April 03, 2016

M'Bera, refugee camp Mauritania, day two, 23 March 2016

view from M'Bera from the twin water tanks
M'Bera. I had been told is the third city in Mauritania in number of inhabitants, after Nouakchott, the capital and Nouadhibou, the economic capital. But I wasn't prepared for the size of it.
In the beginning of the events in North Mali in 2012 the camp hold 80.000 people.
Today they're just under 50.000.
The camp is divided in 4 areas each has its primary schools and its vegetable gardens.
We must be aware as well that the Malien frontier is only 50/60km away and that another refugee camp lays there in Fassala and that the whole region of Hodh El Chargui is one of the regions in Mauritania where access to water is the most difficult and scarce.
If you want to learn more about the conflit and the refugees check this article in english by tuareg journalist Intagrist El Ansari, refugee in Nouakchott.

4th year
advanced with children from 10 to 16 year old
resolving the same equation
each school has its cantine where children are fed porridge mid morning
Schools in the camp were a priority for the journaliste of e-global, so in the morning we visited different classes in 'École 2'.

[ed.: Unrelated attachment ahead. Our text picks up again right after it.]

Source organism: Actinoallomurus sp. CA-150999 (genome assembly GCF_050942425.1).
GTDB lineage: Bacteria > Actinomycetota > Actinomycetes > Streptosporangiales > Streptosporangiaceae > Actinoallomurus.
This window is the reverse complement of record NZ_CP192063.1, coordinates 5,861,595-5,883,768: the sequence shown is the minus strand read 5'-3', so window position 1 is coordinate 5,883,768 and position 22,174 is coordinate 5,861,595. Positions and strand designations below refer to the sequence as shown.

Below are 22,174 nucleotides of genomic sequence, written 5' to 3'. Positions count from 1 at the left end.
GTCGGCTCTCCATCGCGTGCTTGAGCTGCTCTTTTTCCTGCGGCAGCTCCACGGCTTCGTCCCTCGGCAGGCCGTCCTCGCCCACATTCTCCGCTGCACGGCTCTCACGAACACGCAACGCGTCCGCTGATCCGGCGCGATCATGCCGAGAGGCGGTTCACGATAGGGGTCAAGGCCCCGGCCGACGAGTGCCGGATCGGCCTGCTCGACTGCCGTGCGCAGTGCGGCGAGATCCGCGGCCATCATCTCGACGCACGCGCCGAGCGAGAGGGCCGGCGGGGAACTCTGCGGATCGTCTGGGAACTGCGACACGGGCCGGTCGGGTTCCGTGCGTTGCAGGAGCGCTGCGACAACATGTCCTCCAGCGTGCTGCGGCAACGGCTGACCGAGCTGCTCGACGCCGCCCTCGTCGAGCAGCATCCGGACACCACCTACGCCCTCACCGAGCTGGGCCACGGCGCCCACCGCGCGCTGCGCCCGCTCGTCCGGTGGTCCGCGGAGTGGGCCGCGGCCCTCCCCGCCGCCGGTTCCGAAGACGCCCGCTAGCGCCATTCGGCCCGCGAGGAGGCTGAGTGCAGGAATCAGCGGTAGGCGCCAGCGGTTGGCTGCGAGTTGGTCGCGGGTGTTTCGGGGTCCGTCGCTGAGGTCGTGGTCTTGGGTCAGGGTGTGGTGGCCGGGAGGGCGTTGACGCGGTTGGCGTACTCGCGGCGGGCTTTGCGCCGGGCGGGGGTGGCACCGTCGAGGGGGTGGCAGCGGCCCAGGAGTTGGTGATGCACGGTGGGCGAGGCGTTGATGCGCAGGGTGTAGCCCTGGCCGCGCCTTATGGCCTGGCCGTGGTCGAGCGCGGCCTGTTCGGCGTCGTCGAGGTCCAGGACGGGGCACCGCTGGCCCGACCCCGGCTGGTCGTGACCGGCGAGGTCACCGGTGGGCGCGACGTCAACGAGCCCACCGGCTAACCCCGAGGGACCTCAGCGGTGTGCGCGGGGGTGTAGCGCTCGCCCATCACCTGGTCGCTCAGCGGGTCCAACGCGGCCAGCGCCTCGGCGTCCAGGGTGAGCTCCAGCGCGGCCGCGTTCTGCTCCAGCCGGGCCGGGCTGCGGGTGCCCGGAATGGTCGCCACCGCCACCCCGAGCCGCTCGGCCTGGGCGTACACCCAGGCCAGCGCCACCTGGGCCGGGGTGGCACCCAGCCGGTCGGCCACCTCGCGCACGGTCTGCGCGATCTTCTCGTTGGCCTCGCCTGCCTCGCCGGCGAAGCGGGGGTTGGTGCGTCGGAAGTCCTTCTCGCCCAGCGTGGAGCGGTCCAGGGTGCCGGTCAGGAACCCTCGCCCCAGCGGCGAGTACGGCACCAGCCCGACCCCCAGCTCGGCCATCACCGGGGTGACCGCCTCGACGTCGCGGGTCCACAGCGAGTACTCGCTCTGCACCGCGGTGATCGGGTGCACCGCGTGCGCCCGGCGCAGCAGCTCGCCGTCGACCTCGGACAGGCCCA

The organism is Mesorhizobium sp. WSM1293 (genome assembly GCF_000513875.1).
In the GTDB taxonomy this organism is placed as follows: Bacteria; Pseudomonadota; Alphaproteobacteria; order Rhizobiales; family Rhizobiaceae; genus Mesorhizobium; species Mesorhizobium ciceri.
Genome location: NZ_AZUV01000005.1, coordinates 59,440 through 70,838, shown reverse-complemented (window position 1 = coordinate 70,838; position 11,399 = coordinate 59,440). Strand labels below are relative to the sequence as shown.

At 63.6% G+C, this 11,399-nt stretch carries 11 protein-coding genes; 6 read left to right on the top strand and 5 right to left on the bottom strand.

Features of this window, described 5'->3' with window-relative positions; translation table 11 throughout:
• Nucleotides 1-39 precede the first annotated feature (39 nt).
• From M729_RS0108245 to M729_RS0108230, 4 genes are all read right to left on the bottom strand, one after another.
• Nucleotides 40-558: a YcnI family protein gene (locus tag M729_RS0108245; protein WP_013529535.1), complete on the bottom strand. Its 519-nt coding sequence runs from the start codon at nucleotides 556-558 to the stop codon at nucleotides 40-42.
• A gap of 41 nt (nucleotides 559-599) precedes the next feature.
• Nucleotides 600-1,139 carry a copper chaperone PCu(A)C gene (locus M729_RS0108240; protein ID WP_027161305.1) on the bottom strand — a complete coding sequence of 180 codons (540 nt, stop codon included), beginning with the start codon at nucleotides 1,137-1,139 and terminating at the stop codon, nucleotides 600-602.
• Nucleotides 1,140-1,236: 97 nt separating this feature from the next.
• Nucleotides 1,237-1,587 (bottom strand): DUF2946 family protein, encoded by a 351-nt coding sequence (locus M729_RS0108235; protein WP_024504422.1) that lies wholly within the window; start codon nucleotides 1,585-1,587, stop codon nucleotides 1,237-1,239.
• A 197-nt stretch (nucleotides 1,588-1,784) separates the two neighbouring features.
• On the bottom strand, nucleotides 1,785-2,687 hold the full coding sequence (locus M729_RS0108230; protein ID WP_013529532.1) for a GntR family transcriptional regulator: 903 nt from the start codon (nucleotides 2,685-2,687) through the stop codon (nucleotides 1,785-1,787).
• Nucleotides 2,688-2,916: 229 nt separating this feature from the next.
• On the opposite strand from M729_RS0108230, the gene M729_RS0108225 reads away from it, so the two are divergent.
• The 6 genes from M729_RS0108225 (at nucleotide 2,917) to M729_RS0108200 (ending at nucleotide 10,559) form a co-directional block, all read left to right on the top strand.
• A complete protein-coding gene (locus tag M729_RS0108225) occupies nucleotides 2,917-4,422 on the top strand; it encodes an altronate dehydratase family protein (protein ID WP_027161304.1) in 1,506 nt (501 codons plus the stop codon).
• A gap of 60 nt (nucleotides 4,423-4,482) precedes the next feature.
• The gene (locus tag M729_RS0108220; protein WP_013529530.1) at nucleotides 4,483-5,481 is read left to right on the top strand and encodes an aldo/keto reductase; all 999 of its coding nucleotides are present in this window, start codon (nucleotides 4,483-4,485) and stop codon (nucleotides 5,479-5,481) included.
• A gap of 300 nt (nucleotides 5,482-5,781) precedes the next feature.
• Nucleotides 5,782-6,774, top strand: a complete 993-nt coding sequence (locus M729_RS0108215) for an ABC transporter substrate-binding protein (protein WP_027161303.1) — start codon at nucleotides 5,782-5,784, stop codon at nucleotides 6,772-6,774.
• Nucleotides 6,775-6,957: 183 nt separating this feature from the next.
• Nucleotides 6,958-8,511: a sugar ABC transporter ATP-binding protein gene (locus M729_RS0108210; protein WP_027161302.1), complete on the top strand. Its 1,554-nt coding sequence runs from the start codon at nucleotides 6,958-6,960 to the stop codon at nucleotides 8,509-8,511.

This schools where built by Fare Studio. Sand castle is the name of this   projet as the walls where built with sand bags. Its worth a visit to their website.
The teacher's told me it was a Portuguese architect that had come to work on the projet, João Sobral, and that the classrooms where warm in the winter and stayed cool in the summer.
Kids and adults learn by repeating out loudly what the teacher says. And when a question is posed those that know the answer snap their fingers and repeat -'me, Mister, me Mister'.
Different children are called up to the blackboard to finish an equation.
Around eleven children are offered a porridge that they drink its made of soja with added nutrients and vitamins its called CSB and used by the HRC everywhere.

Ahmed et sa moto Kingo
What to draw ? the young man in the motorbike or the family of artisans that the journaliste and the photographer are talking to ? Just draw fast and do both forgetting about the details...behind the young Ahmed a meat seller, and a few other stalls, there will be never enough time to do those, first I'm always with people in a hurry jumping in and out of our UN car to make a few questions and take a few photographs. In some situations I don't even have time to ask for the name or from where they come from.

family of artisans without their wares as there wasn't enough time to stop
Registration Center and on the right interview with refugees who want to go back to Mali